Posted on September 19, 2023
As rice ration continues to be scarce in major stores, the State Trading Corporation (STC) assures that deliveries are ongoing but in a controlled manner. What is the weekly volume being released into the market? Can we expect new shipments soon? Here are some insights.
900 Metric Tons:
This was the stock of rice ration available at STC’s warehouse as of Monday, September 18, 2023.
175 to 180 Metric Tons Delivered Weekly:
STC continues this type of rice deliveries through its authorized retailers. However, the supply is controlled to avoid shortages. Currently, between 175 and 180 metric tons are delivered weekly.
350 Metric Tons:
This was the volume of rice ration that STC was supplying to the local market every week from the beginning of this year until July.
STC reassures: “We can confirm that there is currently no stock shortage of rice ration in the country. While we may not be able to deliver the same quantity as before, we are managing to supply the market. New shipments are expected soon. We estimate that the situation will return to normal by mid-October.”
In stores across the country, it’s evident that the rice ration shortage persists. At DreamPrice supermarkets, rice ration packets ran out of stock on Monday, September 18, according to CFO Nooreza Fawzee. “What is particularly concerning is that despite ongoing deliveries, the volume of rice received is much less than the quantities ordered, accounting for only 25%,” she laments. A similar situation is observed at Masters Express, where the Secretary-General, Uttam Sumaroo, confirms that the shortage remains a concern. The same reality is reflected in the aisles of Super U hypermarkets. “Rice ration is delivered in small quantities and sells out in just a few minutes,” says Yannick Lew Yew Yim, the quality manager of the store.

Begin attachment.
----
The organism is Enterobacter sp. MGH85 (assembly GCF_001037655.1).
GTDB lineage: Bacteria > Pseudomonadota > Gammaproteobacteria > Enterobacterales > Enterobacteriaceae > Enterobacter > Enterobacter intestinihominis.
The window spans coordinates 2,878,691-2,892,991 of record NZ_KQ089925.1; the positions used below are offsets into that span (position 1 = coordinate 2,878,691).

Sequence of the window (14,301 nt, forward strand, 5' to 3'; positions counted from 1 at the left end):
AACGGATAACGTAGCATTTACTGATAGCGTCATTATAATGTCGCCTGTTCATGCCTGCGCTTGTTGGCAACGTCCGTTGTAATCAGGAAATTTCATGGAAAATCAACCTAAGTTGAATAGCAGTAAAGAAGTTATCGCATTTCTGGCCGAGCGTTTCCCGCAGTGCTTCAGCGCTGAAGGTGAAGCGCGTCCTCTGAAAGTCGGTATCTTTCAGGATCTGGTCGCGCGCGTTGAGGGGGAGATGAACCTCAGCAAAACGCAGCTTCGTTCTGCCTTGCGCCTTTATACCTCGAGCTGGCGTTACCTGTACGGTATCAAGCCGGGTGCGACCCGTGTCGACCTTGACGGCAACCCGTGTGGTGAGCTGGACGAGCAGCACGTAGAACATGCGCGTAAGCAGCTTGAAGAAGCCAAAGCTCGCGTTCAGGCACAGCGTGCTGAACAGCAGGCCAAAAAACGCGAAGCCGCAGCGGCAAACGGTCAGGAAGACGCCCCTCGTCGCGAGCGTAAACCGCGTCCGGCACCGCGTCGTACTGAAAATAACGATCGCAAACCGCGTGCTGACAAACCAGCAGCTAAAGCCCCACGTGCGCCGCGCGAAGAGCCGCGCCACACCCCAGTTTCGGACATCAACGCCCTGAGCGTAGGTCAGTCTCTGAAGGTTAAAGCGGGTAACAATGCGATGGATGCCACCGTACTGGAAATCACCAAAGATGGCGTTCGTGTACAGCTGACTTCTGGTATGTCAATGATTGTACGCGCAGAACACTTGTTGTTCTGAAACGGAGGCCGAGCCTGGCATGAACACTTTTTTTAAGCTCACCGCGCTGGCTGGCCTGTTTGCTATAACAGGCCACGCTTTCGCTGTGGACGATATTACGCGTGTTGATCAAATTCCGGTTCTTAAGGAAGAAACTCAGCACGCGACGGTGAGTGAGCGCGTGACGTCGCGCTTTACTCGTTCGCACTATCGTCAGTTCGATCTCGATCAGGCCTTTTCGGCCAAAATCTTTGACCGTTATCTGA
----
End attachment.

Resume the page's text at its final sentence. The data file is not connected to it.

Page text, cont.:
In the case of SaveMart supermarkets, rice ration deliveries are regular. Nitish Ramsahye, responsible for marketing and communication, explains that there are multiple reasons for the rapid depletion of stocks. He notes that many customers buy rice ration for personal consumption, and small businesses purchase it for traditional cakes such as poutou or pudding. “The fear of a potential shortage prompts consumers to buy in large quantities, sometimes five to six packets at once instead of just one. As a result, the stock that should normally last a month is exhausted in just two days,” he adds. According to him, it is this trend of “panic buying” that not only contributes to creating the shortage but also perpetuates it.